Fish Under Threat from Ocean Oxygen Depletion — studyNewsroom
The depletion of oxygen in our oceans threatens future fish stocks and risks altering the habitat and behaviour of marine life, scientists have warned, after a new study found oceanic oxygen levels had fallen by 2% in 50 years.
The study, carried out at Geomar Helmholtz Centre for Ocean Research in Germany, was the most comprehensive of the subject to date. The fall in oxygen levels has been attributed to global warming and the authors warn that if it continues unchecked, the amount of oxygen lost could reach up to 7% by 2100. Very few marine organisms are able to adapt to low levels of oxygen.
The paper contains analysis of wide-ranging data from 1960 to 2010, documenting changes in oxygen distribution in the entire ocean for the first time. “Since large fish in particular avoid or do not survive in areas with low oxygen content, these changes can have far-reaching biological consequences,” said Dr Sunke Schmidtko, the report’s lead author.
Some areas have seen a greater drop than others. The Pacific – the planet’s largest ocean – has suffered the greatest volume of oxygen loss, while the Arctic witnessed the sharpest decline by percentage.
“While the slight decrease of oxygen in the atmosphere is currently considered non-critical, the oxygen losses in the ocean can have far-reaching consequences because of the uneven distribution,” added another of the report’s authors, Lothar Stramma.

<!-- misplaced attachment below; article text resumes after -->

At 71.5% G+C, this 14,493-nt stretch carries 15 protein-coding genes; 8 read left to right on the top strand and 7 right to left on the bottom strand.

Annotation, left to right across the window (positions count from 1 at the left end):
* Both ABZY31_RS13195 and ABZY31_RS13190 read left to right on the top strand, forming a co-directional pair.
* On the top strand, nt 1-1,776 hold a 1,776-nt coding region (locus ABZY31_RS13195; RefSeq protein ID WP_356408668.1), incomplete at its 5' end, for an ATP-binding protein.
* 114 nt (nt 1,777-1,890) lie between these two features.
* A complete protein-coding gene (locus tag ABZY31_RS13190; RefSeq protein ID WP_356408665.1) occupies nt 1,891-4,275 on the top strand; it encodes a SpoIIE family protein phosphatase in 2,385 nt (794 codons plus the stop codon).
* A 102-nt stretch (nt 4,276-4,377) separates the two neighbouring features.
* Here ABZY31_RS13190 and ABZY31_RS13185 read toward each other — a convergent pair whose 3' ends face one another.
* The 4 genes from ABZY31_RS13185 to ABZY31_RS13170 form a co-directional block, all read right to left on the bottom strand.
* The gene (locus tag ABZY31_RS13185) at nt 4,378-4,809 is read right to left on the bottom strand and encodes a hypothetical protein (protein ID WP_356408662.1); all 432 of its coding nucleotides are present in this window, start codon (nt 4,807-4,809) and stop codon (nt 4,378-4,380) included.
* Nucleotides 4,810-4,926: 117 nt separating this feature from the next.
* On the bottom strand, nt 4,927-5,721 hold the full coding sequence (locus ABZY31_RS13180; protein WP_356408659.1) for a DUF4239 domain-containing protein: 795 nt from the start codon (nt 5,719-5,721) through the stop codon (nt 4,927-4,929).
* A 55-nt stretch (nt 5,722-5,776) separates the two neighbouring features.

It is increasingly clear that the heaviest burden of climate change is falling on the planet’s oceans, which absorb more than 30% of the carbon produced on land. Rising sea levels are taking their toll on many of the world’s poorest places. Warming waters have devastated corals – including the Great Barrier Reef – in bleaching events.
Acidic oceans, caused by a drop in PH levels as carbon is absorbed, threaten creatures’ ability to build their calcium-based shells and other structures. Warming waters have also caused reproductive problems in species such as cod, and triggered their migration to colder climates. Lower oxygen levels in larger parts of the ocean are expected to force animals to seek out ever shrinking patches of habitable water, with significant impacts on the ecosystem and food web.
Callum Roberts, the author of Ocean of Life and a marine conservation biologist at the University of York, is unsurprised by the latest findings. “What we’re seeing is fallout from global warming,” he says. “It’s straightforward physics and chemistry playing out in front of our eyes, entirely in keeping with what we’d expect and yet another nail in coffin of climate change denial.”
(Story and photo courtesy of The Guardian. Read the full article.)